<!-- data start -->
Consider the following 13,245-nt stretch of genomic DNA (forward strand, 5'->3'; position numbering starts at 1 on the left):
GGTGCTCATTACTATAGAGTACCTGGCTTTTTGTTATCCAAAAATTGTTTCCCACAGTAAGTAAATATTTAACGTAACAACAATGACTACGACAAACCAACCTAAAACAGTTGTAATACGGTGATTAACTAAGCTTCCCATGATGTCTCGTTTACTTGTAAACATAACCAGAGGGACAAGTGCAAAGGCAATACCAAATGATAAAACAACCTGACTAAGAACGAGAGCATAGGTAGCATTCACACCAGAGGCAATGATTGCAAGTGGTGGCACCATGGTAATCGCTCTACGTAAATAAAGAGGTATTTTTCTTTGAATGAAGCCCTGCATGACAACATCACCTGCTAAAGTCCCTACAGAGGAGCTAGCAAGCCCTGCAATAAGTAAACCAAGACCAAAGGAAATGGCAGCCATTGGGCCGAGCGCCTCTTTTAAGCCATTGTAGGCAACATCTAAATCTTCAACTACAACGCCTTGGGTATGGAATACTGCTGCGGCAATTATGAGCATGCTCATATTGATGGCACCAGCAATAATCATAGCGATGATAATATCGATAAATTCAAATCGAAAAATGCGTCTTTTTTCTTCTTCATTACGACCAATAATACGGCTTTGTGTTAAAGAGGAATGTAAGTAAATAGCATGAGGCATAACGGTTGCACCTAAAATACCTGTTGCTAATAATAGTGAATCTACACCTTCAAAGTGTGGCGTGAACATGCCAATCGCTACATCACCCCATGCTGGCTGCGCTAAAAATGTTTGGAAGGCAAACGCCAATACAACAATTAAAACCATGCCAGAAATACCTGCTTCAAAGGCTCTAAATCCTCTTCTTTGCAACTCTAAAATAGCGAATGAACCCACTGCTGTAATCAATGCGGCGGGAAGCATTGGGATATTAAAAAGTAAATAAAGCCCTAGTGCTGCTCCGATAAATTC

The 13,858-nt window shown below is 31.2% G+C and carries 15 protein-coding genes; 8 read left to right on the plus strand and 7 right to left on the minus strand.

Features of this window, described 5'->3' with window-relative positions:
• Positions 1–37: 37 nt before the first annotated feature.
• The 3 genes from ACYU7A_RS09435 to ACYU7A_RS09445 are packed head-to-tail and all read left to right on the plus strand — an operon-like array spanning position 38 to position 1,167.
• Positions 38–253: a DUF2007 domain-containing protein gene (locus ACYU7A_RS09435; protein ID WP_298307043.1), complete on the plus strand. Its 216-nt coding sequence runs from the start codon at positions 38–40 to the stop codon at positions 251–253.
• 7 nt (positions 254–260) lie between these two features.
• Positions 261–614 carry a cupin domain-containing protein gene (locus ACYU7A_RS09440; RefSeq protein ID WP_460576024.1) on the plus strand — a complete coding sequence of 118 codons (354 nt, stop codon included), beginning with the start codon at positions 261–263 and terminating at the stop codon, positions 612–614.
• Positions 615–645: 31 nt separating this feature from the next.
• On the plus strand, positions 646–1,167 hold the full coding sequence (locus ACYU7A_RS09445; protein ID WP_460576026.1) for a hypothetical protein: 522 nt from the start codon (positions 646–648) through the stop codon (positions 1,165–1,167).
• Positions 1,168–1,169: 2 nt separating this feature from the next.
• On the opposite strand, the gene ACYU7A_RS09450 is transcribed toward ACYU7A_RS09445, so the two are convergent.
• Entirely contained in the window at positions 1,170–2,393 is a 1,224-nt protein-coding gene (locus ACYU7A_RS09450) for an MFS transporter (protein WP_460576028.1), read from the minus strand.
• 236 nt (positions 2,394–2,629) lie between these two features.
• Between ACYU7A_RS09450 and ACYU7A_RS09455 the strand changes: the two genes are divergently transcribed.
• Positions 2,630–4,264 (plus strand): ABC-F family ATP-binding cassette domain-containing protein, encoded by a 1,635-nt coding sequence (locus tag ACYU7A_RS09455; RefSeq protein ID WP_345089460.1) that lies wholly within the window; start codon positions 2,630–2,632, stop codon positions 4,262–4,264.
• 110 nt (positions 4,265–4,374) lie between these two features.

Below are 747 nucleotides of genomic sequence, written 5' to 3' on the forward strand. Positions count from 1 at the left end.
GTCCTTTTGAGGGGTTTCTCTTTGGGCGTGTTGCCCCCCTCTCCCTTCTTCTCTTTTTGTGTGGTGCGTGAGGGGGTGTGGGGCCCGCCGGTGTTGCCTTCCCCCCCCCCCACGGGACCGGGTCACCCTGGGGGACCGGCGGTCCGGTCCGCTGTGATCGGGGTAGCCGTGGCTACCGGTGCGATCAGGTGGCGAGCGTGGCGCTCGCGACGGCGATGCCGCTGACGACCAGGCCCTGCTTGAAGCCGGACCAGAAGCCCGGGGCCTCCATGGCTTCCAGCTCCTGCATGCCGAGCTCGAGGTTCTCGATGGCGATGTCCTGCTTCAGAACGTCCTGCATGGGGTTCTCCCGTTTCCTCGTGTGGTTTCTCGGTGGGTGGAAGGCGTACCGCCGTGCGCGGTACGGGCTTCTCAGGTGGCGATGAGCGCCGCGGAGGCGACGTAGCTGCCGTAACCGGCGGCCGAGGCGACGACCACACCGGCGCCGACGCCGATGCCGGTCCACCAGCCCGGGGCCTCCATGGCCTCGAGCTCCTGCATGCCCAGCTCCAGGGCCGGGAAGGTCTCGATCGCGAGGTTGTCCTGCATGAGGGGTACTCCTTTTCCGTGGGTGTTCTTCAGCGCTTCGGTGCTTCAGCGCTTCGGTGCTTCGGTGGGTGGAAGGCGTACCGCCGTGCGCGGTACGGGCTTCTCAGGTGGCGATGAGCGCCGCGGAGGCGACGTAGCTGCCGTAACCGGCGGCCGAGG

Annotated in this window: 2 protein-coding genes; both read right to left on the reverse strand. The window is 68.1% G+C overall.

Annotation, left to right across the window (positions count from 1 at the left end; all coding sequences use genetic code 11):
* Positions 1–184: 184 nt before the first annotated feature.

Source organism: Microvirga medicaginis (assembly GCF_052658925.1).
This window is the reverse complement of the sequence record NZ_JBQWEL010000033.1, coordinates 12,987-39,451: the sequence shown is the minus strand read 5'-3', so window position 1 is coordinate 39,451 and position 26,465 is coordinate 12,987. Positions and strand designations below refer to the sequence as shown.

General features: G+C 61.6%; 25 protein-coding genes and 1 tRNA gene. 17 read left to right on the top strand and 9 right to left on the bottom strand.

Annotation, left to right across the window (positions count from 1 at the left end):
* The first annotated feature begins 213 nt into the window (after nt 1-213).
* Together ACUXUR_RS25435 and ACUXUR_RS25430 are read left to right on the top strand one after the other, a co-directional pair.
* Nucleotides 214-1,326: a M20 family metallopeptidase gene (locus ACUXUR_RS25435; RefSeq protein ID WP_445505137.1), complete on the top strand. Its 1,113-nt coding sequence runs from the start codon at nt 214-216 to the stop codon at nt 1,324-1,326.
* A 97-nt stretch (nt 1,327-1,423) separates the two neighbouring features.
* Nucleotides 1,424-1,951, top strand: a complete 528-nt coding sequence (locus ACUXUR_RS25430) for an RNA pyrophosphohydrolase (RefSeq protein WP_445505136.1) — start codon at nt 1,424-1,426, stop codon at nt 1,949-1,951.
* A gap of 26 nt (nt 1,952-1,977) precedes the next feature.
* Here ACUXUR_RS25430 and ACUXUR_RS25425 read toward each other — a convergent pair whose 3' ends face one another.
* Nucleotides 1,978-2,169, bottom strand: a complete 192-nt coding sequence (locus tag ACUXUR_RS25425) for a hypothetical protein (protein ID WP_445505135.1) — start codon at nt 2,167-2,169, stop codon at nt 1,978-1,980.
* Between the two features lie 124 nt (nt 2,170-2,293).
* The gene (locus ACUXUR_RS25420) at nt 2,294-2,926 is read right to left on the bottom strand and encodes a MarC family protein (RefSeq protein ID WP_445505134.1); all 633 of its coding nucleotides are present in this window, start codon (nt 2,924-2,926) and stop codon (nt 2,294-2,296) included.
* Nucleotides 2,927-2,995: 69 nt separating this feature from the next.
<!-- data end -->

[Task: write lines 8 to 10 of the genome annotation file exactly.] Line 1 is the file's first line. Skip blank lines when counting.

• 7 nt (positions 254–260) lie between these two features.
• Positions 261–614 carry a cupin domain-containing protein gene (locus ACYU7A_RS09440; RefSeq protein ID WP_460576024.1) on the plus strand — a complete coding sequence of 118 codons (354 nt, stop codon included), beginning with the start codon at positions 261–263 and terminating at the stop codon, positions 612–614.
• Positions 615–645: 31 nt separating this feature from the next.